bloomberg). The S&P 500 (Standard & Poor’s 500 Index) is the traditional benchmark for the performance of U.S. stocks and the Wall Street.
Bloomberg reported that "equity mutual funds had their worst year since 1997 relative to the Standard & Poor’s 500 Index". Among about 4,100 funds that invest in large-cap stocks, 17 percent beat the benchmark index for U.S. equities last year, the least since the 12 percent recorded in 1997, based on data from Chicago-based Morningstar Inc. Most funds performed worse than their benchmark gauges, wrote Bloomberg.
This is not a surprise. The average of the managed funds performs generally worse than the index because they are very costly and burn a lot of money. The fund managers are usually clueless and are just gambling with the money of their clients. When the stocks fall, they get pessimistic and sell. They have to buy the shares back, when stock prices rise again. Very often they sell cheap and buy dear.
The transactions (selling & buying of stocks) add to the other costs of the fund (salaries of the fund managers, research, administration, lawyers, marketing and more). These transaction costs are paid with the money/portfolio of the clients and deteriorate the performance of the fund. To say it shortly: Managed funds are a waste of money.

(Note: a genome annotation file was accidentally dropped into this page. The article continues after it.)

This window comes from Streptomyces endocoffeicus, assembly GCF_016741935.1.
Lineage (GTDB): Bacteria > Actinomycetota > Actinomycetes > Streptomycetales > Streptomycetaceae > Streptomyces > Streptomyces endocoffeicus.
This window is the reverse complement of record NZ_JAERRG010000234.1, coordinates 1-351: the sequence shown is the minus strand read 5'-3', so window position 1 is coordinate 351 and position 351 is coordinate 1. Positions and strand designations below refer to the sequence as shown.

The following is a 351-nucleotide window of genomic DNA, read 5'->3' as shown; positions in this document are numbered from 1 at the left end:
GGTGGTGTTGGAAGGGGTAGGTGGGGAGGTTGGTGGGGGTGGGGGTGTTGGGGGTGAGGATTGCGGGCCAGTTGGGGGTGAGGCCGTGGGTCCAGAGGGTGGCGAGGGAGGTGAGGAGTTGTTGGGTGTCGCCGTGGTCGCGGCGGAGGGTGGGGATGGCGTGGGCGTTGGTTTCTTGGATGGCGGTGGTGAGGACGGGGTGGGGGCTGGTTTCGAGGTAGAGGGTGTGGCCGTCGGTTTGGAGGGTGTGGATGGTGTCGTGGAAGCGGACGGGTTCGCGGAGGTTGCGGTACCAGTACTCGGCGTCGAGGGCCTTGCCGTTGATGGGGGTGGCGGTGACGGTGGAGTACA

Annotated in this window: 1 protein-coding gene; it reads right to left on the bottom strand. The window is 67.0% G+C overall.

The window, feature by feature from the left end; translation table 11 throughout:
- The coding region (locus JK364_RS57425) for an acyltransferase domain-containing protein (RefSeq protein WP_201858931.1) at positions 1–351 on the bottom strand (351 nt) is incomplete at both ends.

Investors who want to participate in the stock market find cheaper alternatives: ETFs (Exchange Traded Funds) on indices. There are at least 2 ETFs which track the S&P 500: The "iShares S&P 500 Index Fund" (IVV) (finance.yahoo) and the "SPDR S&P 500" (SPY) (finance.yahoo).
These funds invest only in stocks which are part of this index and they have the same structure (you can find more informations, including how the deal with dividends on the blog portal Seeking Alpha seekingalpha.com). Investors can buy & sell these ETFS on the stock market like stocks with the same transaction costs.
These ETFs are more cost-efficient than the usual (managed) funds because they save the money for research & funds manager (which they don´t need) and have less costly transactions (speculations). Who needs fund managers?